September 22 2009
Carrie L. Lukas
They've tried citing exploding health-care costs, the millions of uninsured, and the harm to business competitiveness. Now Michelle Obama has a new explanation of why we need to radically remake our health-care system: The current one is unfair to the fairer sex. Or, as the First Lady put it in a speech last week, women are being "crushed" by America's health-care system. It's just another example of the administration's doublespeak - scare tactics aren't supposed to be a part of the debate . . . except, of course, when the administration chooses to employ them. This time, at least, the claim has some connection to reality: Women do face unique challenges in the current system, and policymakers should consider reforms that would make things better. But Mrs. Obama ignores the more sensible ways to address health-care challenges while hawking the radical restructuring her husband and his allies propose.
Our current system's greatest peculiarity - the tying of employment status to insurance access - is indeed especially hard on women. As we know, women's work-life tends to be less stable and more varied over time than men's. Women frequently take breaks from the workforce to care for children. They are more likely to seek part-time employment, which may not include health-care benefits. And, yes, on average women make less money than men. (Obama misleadingly refers to this as making "78 cents on the dollar," as if that statistic compared men and women doing the same job. In fact, when the many factors affecting compensation - education, years of experience, hours worked, specialty, etc. - are accounted for, most of the so-called wage gap disappears.) Regardless of why women make less money, it means they have a tougher time paying health-care costs on their own.
Yet this doesn't mean women should join the charge for Washington to seize control of America's health care. In fact, many of the current system's biggest failures are the outcome of ill-conceived government meddling. Ask yourself: Why do most Americans depend on employers to purchase health insurance, when we buy all other forms of insurance - car, home, renters, life insurance, etc. - on our own? It's because employers get a tax break, unlike individuals buying the same health policy. As a result, those with employer-provided health insurance are shielded from the full costs of their coverage. This encourages the over-consumption of medical treatment and drives up costs for everyone.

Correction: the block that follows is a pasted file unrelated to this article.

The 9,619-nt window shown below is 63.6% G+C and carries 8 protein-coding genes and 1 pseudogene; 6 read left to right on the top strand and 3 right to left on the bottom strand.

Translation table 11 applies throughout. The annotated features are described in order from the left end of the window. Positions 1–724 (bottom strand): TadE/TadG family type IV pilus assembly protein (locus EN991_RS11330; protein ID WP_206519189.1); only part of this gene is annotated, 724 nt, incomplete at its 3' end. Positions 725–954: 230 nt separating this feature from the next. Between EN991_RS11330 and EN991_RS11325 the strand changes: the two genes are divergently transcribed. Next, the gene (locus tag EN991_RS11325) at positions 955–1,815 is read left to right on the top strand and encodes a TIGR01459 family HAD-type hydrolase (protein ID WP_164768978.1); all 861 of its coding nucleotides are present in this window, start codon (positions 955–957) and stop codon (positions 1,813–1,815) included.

There are ways to fix this and make insurance more available and affordable. For starters, policymakers should change tax laws to put individual and employer-provided health insurance on a level playing field and to help decouple health insurance from employment status. Policymakers should also cut regulations blocking women (and men) from buying insurance policies in whatever state they choose. Tort reform to end jackpot lawsuits should be a central component of any serious reform. If the primary goal is to reduce the number of uninsured, the government could even create tax credits to offset the cost of buying health insurance for those who can't afford it or for those with pre-existing conditions.
Even the specific problem Michelle Obama identifies - of women paying more than men for the same insurance policy - could be solved through regulation tweaks rather than through handing the whole kit and caboodle over to the same folks who run the post office and Amtrak. It is worth noting, however, that we gladly accept this kind of "discrimination" with other forms of insurance. The elderly and smokers pay more for life insurance; teenage girls pay less for car insurance than boys; and renters insurance will likely cost more in a crime-ridden area than in a relatively safe suburb. Instead of using the loaded term "discriminate," we should recognize that such price differentials are more properly understood as risk adjustment: Insurers recognize that their policies are more valuable for some who likely will incur more costs. Outlawing sex-based discrimination may lower insurance costs for women, but it will raise costs for men. As a result, many twentysomething men may make the calculation that insurance isn't worth the cost and opt out altogether. This happens today, and will happen more often if we drive up prices by outlawing risk adjustment and piling on regulations dictating what an insurance policy must cover.
Our current half-socialized health-care system is far from perfect. Yet Michelle Obama is applying the same logic that would recommend tearing down the house to fix the broken front door. Policymakers can make health care better for women, but adding new government mandates to fix problems largely caused by government mandates isn't the way to do it.
Carrie Lukas is the vice president for policy and economics at the Independent Women's Forum and a contributor to National Review Online.